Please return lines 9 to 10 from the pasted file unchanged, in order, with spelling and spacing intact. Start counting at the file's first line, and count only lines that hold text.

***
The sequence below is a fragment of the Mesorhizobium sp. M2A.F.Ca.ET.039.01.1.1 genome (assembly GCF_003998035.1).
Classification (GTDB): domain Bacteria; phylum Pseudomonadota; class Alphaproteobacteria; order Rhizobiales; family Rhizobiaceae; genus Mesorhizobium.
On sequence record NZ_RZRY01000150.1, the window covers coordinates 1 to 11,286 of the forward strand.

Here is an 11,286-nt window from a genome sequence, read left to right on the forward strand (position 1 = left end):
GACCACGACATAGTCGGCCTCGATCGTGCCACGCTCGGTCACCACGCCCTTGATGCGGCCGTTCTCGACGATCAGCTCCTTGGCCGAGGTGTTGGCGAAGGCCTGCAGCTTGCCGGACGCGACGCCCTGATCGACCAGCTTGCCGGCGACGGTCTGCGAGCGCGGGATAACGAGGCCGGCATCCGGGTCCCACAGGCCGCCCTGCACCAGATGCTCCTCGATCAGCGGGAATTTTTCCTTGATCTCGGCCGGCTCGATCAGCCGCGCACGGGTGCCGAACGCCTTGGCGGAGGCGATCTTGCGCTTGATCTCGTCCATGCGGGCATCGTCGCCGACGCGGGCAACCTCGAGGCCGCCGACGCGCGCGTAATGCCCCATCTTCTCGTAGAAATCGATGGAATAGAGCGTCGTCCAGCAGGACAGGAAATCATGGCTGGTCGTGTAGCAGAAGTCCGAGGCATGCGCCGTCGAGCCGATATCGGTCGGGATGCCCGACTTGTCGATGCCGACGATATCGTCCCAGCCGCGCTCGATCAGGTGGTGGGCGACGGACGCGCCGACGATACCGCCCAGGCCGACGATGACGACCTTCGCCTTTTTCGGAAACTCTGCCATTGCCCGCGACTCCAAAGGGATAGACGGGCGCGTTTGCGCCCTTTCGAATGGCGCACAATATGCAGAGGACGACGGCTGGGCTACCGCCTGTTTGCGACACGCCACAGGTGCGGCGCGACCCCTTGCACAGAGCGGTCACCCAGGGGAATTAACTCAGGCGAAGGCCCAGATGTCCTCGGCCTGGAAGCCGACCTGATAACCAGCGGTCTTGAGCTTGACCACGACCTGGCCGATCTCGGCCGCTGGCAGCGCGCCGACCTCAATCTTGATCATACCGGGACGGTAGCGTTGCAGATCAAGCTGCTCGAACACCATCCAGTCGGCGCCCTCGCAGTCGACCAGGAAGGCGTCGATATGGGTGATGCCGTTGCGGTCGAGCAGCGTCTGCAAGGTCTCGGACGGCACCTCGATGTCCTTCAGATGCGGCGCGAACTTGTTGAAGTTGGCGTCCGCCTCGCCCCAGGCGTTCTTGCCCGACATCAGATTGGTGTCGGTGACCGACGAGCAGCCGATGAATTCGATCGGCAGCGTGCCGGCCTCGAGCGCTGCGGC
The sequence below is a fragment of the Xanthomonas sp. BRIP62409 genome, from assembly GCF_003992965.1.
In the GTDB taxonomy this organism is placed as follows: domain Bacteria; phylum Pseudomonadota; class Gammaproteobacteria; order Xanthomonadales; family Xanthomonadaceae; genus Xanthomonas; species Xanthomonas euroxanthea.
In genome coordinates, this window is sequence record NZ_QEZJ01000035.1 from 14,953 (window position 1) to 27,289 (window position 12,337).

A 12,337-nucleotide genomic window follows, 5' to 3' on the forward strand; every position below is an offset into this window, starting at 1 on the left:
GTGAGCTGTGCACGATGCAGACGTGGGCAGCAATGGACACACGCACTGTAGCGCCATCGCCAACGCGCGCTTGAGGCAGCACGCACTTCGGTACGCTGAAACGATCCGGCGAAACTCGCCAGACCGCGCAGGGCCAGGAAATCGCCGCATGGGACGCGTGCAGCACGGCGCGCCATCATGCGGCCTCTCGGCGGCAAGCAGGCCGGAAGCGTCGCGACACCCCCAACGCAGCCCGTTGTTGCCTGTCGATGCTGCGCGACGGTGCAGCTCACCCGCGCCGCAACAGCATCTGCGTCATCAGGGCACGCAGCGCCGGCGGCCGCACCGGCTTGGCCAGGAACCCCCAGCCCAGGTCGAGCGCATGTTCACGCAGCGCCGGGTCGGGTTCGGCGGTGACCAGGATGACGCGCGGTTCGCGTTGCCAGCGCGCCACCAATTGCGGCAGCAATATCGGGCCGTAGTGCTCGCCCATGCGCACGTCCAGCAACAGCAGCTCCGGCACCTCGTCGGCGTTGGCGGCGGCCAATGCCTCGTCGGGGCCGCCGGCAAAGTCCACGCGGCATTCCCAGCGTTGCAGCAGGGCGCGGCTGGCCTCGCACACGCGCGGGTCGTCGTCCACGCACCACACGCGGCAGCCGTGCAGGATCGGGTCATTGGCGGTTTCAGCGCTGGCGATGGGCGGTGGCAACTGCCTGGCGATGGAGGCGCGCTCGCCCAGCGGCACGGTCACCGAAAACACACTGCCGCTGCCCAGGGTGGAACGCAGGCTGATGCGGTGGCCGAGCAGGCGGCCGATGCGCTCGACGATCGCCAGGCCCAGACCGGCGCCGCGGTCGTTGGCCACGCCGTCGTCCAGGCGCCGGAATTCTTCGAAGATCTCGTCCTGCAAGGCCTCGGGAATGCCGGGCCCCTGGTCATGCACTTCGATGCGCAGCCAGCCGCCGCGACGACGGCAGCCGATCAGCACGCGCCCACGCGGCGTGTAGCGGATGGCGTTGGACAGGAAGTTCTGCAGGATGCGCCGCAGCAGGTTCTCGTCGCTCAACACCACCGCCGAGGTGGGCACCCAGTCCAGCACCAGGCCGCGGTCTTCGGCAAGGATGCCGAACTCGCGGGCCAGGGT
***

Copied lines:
A 12,337-nucleotide genomic window follows, 5' to 3' on the forward strand; every position below is an offset into this window, starting at 1 on the left:
GTGAGCTGTGCACGATGCAGACGTGGGCAGCAATGGACACACGCACTGTAGCGCCATCGCCAACGCGCGCTTGAGGCAGCACGCACTTCGGTACGCTGAAACGATCCGGCGAAACTCGCCAGACCGCGCAGGGCCAGGAAATCGCCGCATGGGACGCGTGCAGCACGGCGCGCCATCATGCGGCCTCTCGGCGGCAAGCAGGCCGGAAGCGTCGCGACACCCCCAACGCAGCCCGTTGTTGCCTGTCGATGCTGCGCGACGGTGCAGCTCACCCGCGCCGCAACAGCATCTGCGTCATCAGGGCACGCAGCGCCGGCGGCCGCACCGGCTTGGCCAGGAACCCCCAGCCCAGGTCGAGCGCATGTTCACGCAGCGCCGGGTCGGGTTCGGCGGTGACCAGGATGACGCGCGGTTCGCGTTGCCAGCGCGCCACCAATTGCGGCAGCAATATCGGGCCGTAGTGCTCGCCCATGCGCACGTCCAGCAACAGCAGCTCCGGCACCTCGTCGGCGTTGGCGGCGGCCAATGCCTCGTCGGGGCCGCCGGCAAAGTCCACGCGGCATTCCCAGCGTTGCAGCAGGGCGCGGCTGGCCTCGCACACGCGCGGGTCGTCGTCCACGCACCACACGCGGCAGCCGTGCAGGATCGGGTCATTGGCGGTTTCAGCGCTGGCGATGGGCGGTGGCAACTGCCTGGCGATGGAGGCGCGCTCGCCCAGCGGCACGGTCACCGAAAACACACTGCCGCTGCCCAGGGTGGAACGCAGGCTGATGCGGTGGCCGAGCAGGCGGCCGATGCGCTCGACGATCGCCAGGCCCAGACCGGCGCCGCGGTCGTTGGCCACGCCGTCGTCCAGGCGCCGGAATTCTTCGAAGATCTCGTCCTGCAAGGCCTCGGGAATGCCGGGCCCCTGGTCATGCACTTCGATGCGCAGCCAGCCGCCGCGACGACGGCAGCCGATCAGCACGCGCCCACGCGGCGTGTAGCGGATGGCGTTGGACAGGAAGTTCTGCAGGATGCGCCGCAGCAGGTTCTCGTCGCTCAACACCACCGCCGAGGTGGGCACCCAGTCCAGCACCAGGCCGCGGTCTTCGGCAAGGATGCCGAACTCGCGGGCCAGGGT